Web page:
What happened: BMO Harris announced two fintech partnerships: SpringFour and Genivity. The Chicago bank hopes this will be the first of many partnerships in its mission to create a digitally driven relationship bank for its customers. Springfour matches customers in financial distress with local, state and national resources that can help them find a job, obtain financial guidance, pay for utilities, and save money on child care, home repair and prescriptions. Genivity is an artificial intelligence software company whose algorithms predict how long clients are going to live and how healthy they’re going to be to help plan for retirement and future healthcare costs. Both of these partnerships are in pilot mode now, and there are plans to roll them out to more contact center agents, financial advisers and bankers. Genivity might also be integrated into the bank’s digital channels.
Why it matters: Springfour sounds interesting—giving resources to customers who need help is a big part of what a bank relationship should be. And on the one hand, we could see how Genivity data would be very interesting for a financial planner. On the other hand, if it says your client will die early, do you tell them not to buy the cheap bourbon? That being said, this could be interesting and worth watching to see if other banks decide to make similar partnerships.
Vestigo Raises $58.9M for Debut Investment Fund
What happened: Vestigo Ventures, a Boston-area venture firm that backs early-stage financial technology companies, has raised $58.9 million for its debut investment fund. The firm is part of a wave of at least 15 early-stage, tech-focused startup funds that have popped up in the Boston area since early 2015. In a press release, Vestigo said it has invested in eight companies so far, including Boston-based firms LifeYield, which makes money management software, and TowerIQ, an insurance software firm.
Why it matters: Mark Casady, who previously helmed LPL, and Ian Sheridan, who logged time at Mass Mutual, DST and Sungard, have rapidly become, in the form of Vestigo, one of the go-to firms for early-stage seed capital in fintech. (Disclosure: their portfolio company LifeYield recently announced their first integration with Riskalyze.) Interested to see what they invest in next.
Credit Card Debt App Tally Raises $42M, Launches Robo
What happened: Tally, a fully automated app that helps users overcome credit card debt, secured $42 million in funding and is launching Tally Advisor, which helps a user come up with a specific date for when they will be debt-free, based on the user’s income, spending, current balances and level of debt. It then adjusts if and when users encounter financial setbacks or have increased cash flow. The robo is a free feature for Tally users.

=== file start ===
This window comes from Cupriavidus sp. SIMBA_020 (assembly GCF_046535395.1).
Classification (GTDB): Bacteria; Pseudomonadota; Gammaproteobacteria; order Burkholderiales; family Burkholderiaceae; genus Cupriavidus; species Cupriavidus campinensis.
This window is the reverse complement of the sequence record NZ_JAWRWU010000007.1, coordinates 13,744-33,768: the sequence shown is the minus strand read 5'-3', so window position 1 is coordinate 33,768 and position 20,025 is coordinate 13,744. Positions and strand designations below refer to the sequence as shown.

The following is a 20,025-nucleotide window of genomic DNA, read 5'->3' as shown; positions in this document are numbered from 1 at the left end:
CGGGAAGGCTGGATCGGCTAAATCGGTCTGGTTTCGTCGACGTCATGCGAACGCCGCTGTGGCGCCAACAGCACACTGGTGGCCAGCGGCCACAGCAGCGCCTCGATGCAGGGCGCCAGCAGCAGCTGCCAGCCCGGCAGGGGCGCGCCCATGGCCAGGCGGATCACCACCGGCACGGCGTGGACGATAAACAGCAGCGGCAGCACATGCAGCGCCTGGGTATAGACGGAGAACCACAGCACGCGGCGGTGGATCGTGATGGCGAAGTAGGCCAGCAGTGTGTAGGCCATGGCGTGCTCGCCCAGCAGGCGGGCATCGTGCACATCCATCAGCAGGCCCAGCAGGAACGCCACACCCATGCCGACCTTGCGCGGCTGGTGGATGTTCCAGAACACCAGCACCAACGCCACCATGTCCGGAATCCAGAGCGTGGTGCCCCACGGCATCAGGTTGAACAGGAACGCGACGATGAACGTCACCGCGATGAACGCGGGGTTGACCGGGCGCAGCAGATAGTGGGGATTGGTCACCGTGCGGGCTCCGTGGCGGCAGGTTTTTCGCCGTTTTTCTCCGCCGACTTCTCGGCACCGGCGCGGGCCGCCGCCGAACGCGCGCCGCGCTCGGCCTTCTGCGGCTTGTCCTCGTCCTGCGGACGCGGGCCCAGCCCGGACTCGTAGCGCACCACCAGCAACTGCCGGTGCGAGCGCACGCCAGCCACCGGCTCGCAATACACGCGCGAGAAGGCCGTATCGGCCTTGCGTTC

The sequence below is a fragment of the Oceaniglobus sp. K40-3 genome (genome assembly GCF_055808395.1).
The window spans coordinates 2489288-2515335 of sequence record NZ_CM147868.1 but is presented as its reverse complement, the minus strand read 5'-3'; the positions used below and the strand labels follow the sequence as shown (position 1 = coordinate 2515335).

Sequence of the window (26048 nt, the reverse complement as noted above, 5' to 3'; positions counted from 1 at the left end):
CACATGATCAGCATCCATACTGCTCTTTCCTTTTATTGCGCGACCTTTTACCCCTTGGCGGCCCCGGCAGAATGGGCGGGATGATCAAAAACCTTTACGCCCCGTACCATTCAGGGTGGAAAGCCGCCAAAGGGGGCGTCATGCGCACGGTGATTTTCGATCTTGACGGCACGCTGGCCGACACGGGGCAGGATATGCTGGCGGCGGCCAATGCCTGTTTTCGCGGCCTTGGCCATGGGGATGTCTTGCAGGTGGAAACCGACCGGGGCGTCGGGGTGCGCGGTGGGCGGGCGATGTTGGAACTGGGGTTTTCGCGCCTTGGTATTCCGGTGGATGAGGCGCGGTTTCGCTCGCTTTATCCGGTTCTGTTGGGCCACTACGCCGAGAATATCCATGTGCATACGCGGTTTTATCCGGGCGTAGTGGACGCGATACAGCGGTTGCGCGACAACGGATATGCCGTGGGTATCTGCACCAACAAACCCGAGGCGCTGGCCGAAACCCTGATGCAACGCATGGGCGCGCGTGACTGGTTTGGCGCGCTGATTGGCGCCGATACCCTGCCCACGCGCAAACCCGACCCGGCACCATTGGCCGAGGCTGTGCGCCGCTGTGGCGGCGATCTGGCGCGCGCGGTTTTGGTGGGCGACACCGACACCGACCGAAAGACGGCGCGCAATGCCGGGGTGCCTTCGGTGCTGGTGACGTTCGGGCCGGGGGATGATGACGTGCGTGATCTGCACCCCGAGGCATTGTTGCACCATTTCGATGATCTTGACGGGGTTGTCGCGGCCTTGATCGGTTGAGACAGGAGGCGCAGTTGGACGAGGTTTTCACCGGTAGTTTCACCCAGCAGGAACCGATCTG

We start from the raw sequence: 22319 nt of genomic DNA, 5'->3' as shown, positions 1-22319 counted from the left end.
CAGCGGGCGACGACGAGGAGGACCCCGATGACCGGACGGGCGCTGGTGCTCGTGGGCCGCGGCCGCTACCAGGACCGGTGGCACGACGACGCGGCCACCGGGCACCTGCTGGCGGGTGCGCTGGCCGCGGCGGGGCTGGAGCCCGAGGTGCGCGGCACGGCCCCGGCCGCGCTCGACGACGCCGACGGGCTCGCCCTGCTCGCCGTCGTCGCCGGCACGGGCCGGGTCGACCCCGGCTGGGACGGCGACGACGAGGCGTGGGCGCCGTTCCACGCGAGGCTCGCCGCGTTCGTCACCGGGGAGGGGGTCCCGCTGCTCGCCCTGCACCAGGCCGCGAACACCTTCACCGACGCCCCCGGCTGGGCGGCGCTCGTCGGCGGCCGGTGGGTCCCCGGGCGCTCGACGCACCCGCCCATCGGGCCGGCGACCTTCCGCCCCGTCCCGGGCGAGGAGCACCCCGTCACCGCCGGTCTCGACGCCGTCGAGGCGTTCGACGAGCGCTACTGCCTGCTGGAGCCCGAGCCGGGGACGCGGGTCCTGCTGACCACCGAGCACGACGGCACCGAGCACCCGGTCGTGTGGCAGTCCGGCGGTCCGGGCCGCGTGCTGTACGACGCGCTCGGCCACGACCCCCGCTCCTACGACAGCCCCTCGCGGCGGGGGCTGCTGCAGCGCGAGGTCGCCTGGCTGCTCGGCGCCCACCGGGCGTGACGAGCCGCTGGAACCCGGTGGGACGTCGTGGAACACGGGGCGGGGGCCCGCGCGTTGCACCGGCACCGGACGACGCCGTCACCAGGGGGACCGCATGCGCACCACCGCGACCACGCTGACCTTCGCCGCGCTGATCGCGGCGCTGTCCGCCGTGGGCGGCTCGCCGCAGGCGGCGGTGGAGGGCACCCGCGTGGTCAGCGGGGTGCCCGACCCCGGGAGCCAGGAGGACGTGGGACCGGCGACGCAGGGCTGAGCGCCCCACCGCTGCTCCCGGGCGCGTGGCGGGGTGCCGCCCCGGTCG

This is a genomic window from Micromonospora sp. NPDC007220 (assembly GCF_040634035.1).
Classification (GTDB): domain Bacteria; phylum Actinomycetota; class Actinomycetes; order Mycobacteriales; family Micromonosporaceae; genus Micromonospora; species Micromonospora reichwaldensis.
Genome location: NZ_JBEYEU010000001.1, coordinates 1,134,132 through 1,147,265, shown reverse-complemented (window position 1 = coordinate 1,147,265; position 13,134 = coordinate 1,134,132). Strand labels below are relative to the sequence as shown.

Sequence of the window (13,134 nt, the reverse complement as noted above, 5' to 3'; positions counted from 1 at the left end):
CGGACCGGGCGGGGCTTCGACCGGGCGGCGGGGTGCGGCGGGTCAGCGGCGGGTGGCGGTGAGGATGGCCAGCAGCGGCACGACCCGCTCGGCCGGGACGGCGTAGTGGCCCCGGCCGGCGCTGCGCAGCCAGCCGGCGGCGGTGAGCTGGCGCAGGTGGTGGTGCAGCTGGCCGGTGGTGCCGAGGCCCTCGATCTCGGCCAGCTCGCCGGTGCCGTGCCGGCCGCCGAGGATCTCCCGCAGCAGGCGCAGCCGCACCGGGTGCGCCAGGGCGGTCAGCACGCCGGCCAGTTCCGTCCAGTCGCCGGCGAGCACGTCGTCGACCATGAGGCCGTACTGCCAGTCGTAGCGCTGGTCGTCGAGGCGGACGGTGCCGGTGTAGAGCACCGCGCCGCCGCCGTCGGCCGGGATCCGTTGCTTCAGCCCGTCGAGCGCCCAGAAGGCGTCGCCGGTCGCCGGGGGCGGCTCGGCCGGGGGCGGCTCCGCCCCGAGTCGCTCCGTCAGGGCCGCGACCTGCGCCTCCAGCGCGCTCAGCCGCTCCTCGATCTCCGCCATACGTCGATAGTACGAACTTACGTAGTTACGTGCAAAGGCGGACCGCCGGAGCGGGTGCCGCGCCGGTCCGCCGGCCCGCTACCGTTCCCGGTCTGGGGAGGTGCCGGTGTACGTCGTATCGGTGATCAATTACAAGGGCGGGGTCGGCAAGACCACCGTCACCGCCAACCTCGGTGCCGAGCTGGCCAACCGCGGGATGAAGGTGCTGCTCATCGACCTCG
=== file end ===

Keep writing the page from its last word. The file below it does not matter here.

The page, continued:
Why it matters: It’s not a great sign when an app you’ve never heard of adds a second line of business, and then gives it out for free. Best of luck being, like, the eighth startup to try this … you are going to need it.
Revolut Launches Crypto Supported Debit Card
What happened: Revolut announced Revolut Metal, a card that offers cash back in cryptocurrency on card purchases, a personal concierge, travel insurance and a higher £600 ($771.3) limit on free global ATM withdrawals per month, along with Revolut’s existing premium features. The metal (literally) bank card, comes at a cost: £12.99 ($16.69) per month or £120 ($154.2) for the year. Metal’s cash back starts at 0.1 percent for card transactions made in Europe and 1 percent for payments made outside Europe, with cash back paid in any of Revolut’s 25 fiat currencies or five cryptocurrencies.
Why it matters: Finally, a crypto product you can use to buy something without converting to actual currency first. Revolut is trying to make cryptocurrency great, even if it’s just in the form of cash back. But will the high monthly costs and cash back simply cancel each other out? Not sure this will make sense for a lot of consumers.
SEC Rejects Applications for Bitcoin ETFs
What happened: The U.S. Securities and Exchange Commission rejected applications for nine bitcoin-based exchange traded funds from three separate companies, suggesting they were not yet convinced that the products would not be subject to fraud or manipulation. Soon after, the SEC’s four commissioners said they would review those decisions.
Why it matters: While it’s no secret that I have mixed feelings on what the future of crypto will look like, it’s still an asset class that has millions of investors. Blocking ETF investors from exposure can only happen for so long, and in true SEC fashion, they’re already reviewing the decision. Just tear off the band-aid and let investors decide for themselves.